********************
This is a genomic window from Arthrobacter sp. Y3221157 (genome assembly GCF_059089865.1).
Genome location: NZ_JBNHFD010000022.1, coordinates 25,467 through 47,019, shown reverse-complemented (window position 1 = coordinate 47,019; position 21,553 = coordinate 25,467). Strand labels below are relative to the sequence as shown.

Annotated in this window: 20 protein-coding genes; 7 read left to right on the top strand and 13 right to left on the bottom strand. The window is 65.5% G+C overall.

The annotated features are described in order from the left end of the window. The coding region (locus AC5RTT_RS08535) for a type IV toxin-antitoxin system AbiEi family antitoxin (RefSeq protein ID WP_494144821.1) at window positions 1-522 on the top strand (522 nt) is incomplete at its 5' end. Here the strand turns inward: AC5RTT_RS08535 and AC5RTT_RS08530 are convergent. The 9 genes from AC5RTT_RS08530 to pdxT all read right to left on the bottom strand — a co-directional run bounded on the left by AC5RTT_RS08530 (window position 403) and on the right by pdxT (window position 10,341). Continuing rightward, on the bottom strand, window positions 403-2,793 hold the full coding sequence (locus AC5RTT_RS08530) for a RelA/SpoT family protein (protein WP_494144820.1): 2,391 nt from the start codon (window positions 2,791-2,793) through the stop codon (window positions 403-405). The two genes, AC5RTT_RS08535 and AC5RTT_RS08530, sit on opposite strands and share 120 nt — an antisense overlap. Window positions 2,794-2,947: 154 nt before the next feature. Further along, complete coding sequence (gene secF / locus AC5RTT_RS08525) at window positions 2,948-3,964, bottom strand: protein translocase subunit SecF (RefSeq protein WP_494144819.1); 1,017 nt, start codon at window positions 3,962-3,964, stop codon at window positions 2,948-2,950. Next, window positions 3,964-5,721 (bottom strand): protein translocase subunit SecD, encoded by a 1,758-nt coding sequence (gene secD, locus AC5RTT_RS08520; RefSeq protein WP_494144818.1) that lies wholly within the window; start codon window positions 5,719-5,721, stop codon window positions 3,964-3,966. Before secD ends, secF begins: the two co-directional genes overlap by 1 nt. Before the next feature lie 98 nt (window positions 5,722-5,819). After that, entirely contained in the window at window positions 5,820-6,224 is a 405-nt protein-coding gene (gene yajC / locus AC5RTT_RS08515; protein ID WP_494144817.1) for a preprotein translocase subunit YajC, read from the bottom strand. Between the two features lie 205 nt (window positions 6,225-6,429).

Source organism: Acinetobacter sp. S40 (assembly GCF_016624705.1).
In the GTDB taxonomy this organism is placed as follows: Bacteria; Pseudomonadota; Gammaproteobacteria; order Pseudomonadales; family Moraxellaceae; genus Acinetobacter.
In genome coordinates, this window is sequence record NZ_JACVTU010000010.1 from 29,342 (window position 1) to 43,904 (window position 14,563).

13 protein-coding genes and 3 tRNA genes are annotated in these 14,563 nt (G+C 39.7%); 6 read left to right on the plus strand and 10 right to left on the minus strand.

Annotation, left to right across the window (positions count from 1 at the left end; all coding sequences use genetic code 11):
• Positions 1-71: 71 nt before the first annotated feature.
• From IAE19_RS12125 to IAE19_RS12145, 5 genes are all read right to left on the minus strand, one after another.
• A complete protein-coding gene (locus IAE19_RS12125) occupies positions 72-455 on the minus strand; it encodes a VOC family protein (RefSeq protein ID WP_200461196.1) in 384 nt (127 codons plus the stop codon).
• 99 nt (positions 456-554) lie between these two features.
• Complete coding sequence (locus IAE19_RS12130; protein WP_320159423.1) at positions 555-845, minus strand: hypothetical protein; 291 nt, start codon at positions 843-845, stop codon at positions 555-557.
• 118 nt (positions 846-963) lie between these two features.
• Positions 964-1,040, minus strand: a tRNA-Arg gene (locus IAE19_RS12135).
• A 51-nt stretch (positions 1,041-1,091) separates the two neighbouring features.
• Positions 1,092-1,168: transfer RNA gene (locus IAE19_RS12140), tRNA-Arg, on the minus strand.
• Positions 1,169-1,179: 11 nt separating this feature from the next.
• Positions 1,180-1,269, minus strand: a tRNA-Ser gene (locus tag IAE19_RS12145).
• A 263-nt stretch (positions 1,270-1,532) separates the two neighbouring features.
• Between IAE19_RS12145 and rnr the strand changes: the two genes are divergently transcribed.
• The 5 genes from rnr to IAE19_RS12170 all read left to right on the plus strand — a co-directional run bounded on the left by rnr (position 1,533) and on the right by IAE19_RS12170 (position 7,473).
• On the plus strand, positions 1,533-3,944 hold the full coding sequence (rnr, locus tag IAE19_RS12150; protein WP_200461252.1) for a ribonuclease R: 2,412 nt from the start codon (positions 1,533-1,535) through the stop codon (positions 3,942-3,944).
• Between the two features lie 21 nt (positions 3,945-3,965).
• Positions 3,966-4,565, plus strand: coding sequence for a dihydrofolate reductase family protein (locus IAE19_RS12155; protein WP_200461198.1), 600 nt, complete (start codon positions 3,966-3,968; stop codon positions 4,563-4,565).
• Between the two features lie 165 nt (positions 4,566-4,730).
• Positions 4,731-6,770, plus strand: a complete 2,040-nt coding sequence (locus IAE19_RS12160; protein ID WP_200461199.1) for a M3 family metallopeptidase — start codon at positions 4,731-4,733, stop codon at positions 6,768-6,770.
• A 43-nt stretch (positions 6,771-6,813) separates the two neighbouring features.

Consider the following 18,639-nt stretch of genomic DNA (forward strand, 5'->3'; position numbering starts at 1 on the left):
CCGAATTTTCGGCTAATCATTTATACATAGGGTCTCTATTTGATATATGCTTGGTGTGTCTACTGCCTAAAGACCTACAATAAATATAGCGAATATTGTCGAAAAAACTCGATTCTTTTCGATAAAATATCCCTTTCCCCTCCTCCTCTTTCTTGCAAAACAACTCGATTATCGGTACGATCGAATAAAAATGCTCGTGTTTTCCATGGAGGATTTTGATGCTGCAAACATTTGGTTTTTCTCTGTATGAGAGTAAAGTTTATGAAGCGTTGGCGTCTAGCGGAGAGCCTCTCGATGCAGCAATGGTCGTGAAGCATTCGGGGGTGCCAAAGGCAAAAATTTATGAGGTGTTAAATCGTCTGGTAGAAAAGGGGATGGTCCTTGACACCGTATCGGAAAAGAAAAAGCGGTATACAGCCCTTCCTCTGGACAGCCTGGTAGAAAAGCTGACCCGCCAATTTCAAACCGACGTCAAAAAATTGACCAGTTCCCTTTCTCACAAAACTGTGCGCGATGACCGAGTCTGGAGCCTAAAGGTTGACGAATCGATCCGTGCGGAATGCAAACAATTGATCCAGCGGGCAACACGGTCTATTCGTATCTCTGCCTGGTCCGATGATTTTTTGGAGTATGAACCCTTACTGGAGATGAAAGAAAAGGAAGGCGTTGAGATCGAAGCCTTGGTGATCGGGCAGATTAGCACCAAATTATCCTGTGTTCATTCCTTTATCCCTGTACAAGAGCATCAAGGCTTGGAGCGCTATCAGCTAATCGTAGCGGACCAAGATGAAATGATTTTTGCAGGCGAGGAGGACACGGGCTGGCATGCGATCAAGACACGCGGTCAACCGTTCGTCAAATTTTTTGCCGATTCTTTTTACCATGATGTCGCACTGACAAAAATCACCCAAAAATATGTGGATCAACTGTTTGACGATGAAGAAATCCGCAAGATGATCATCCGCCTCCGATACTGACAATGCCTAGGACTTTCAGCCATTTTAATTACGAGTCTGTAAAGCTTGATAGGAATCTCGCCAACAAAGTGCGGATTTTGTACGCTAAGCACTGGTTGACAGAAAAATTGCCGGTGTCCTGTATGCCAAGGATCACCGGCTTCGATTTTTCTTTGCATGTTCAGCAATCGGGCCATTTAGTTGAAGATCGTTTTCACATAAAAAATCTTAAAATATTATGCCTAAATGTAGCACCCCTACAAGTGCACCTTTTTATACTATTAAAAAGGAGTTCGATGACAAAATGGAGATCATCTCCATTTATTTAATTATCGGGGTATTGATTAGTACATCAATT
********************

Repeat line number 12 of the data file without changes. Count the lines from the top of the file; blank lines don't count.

• A complete protein-coding gene (locus IAE19_RS12125) occupies positions 72-455 on the minus strand; it encodes a VOC family protein (RefSeq protein ID WP_200461196.1) in 384 nt (127 codons plus the stop codon).